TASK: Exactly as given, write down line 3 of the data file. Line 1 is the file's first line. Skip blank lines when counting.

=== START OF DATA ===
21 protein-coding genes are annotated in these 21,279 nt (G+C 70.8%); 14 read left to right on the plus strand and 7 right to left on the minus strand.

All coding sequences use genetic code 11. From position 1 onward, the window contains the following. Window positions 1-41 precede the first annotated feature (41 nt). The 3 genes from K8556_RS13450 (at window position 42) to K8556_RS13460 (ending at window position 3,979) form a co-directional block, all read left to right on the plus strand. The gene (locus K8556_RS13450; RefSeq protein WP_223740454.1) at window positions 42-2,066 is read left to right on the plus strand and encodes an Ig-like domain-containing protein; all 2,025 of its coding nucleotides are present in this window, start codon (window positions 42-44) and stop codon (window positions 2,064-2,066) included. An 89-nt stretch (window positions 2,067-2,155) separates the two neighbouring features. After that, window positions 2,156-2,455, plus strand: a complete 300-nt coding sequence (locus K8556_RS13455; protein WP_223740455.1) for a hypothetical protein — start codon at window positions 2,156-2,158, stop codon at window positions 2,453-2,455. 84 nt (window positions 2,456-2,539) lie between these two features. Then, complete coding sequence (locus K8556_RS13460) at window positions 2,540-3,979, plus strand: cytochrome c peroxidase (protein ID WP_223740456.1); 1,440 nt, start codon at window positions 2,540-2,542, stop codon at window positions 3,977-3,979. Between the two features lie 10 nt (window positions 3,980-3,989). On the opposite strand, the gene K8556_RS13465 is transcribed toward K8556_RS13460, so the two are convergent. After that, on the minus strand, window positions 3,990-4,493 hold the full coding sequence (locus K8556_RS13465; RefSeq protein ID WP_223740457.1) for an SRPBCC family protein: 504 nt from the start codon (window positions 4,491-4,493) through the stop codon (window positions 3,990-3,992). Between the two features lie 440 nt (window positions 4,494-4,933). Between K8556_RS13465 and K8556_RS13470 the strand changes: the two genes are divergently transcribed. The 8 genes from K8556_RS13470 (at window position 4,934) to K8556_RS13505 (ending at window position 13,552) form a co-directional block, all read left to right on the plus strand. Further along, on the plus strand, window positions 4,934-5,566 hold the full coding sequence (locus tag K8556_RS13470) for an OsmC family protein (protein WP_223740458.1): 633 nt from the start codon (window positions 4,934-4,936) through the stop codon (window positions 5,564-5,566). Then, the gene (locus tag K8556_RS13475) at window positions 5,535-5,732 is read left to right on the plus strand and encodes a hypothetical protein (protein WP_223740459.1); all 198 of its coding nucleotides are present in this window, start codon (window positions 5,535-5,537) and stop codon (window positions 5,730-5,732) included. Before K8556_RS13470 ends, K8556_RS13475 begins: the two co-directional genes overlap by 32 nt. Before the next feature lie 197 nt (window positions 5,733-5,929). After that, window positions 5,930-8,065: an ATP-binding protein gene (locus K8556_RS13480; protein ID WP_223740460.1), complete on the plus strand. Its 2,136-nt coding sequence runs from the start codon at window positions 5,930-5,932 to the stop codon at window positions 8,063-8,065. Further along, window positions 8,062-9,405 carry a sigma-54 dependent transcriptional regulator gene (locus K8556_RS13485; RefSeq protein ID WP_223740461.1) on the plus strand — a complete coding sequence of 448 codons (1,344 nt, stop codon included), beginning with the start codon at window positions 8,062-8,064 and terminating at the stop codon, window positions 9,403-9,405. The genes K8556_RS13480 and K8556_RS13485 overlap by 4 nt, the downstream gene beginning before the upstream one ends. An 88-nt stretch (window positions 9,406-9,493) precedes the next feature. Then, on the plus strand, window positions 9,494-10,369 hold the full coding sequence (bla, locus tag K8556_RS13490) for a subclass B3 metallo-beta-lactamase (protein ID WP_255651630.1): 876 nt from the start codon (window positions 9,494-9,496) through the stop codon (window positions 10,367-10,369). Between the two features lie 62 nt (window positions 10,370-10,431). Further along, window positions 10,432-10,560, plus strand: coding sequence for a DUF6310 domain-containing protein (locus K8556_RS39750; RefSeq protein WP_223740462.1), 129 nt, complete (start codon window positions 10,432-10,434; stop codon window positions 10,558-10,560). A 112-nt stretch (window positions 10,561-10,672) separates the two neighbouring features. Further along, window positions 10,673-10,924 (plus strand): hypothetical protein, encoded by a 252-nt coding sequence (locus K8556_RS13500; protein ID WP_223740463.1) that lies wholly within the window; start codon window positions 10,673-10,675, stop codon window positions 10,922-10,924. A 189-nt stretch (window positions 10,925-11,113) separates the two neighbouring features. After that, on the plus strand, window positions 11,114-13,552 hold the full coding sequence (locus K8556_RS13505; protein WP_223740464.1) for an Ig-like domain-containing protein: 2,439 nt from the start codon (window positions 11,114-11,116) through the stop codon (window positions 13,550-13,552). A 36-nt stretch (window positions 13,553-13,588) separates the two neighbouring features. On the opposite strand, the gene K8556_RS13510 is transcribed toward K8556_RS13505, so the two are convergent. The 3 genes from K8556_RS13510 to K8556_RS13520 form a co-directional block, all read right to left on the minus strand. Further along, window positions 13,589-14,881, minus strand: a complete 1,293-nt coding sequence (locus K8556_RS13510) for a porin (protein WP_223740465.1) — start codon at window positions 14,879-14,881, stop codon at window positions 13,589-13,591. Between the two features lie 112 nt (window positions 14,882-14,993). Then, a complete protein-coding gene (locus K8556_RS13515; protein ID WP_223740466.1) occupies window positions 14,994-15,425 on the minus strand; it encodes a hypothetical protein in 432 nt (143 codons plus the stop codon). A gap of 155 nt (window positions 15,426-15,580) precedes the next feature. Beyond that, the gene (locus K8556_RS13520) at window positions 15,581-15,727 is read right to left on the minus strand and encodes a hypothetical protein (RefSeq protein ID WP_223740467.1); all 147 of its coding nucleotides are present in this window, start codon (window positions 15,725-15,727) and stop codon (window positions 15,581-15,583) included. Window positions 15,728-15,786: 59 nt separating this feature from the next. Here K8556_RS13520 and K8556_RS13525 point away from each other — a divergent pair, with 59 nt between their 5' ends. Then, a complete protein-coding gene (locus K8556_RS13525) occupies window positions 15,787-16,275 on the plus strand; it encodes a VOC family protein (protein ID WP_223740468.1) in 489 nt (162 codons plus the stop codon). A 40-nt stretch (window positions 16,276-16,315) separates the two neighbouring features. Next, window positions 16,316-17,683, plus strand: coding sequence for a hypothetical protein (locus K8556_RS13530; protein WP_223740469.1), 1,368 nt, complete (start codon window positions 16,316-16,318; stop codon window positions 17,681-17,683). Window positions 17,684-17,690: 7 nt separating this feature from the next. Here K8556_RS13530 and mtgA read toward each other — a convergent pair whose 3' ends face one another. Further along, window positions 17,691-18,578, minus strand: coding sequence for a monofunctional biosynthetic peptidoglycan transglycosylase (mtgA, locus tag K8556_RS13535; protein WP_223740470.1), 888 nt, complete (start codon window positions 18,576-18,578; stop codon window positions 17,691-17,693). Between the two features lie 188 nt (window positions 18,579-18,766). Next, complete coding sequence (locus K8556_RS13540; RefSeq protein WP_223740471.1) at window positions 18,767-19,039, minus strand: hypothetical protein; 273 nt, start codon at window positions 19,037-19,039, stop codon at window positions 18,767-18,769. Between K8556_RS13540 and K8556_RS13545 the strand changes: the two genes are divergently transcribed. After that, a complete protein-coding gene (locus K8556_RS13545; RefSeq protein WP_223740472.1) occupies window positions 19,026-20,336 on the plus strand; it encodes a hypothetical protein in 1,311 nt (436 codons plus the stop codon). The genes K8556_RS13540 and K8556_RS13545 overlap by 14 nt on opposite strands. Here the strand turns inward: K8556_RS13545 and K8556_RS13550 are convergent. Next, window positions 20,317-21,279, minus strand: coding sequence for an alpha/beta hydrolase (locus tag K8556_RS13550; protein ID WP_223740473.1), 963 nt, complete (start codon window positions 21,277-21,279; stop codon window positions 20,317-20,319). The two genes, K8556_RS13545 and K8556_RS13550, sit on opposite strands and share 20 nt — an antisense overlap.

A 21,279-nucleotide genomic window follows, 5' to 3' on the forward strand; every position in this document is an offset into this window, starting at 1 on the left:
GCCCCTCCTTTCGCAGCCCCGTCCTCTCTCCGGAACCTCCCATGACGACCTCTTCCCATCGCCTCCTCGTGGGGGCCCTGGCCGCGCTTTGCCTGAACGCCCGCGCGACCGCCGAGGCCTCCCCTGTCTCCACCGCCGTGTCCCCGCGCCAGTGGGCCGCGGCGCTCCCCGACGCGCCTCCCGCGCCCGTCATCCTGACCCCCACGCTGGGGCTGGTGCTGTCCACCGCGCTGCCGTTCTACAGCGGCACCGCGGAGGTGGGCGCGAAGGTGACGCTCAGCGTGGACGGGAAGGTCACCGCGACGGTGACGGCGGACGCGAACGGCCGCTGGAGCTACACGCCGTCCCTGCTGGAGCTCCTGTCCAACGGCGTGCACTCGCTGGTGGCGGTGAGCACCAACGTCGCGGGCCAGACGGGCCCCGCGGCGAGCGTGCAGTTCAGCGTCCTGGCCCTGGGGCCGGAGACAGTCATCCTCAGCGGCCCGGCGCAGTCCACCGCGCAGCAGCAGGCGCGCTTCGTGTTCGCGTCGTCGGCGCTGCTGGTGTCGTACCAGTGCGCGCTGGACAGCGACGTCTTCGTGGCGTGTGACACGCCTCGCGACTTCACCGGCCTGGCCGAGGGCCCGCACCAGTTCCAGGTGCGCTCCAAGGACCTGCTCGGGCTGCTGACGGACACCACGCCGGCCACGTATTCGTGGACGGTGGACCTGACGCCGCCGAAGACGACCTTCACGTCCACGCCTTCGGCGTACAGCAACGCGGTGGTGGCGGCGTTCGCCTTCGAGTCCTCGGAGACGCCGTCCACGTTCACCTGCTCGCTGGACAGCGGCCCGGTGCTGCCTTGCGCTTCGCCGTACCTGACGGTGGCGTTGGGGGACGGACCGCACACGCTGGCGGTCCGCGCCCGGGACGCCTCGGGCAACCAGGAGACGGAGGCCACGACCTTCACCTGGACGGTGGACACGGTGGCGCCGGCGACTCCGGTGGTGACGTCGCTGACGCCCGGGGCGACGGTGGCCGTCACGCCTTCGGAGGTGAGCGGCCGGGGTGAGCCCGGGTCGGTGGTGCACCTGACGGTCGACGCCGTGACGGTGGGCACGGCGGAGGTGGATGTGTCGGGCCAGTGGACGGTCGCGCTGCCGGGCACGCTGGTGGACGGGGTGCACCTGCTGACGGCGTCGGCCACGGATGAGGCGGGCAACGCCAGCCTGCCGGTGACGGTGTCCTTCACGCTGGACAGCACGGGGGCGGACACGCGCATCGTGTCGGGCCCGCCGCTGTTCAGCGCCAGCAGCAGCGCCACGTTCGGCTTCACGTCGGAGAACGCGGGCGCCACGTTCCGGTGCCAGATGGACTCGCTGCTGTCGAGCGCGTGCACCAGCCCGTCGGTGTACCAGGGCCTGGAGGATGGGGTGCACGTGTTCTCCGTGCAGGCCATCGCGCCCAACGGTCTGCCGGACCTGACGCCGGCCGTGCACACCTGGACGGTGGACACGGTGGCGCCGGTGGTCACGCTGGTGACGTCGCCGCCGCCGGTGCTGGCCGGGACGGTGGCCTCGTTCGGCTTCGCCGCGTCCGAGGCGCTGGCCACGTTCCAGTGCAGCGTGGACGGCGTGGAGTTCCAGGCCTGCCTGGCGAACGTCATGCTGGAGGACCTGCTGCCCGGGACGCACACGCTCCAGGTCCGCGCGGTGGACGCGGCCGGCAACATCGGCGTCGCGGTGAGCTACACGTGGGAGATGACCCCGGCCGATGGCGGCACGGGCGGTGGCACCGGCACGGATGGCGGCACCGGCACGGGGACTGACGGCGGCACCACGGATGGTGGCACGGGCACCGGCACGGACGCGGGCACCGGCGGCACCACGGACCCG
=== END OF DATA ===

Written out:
A 21,279-nucleotide genomic window follows, 5' to 3' on the forward strand; every position in this document is an offset into this window, starting at 1 on the left: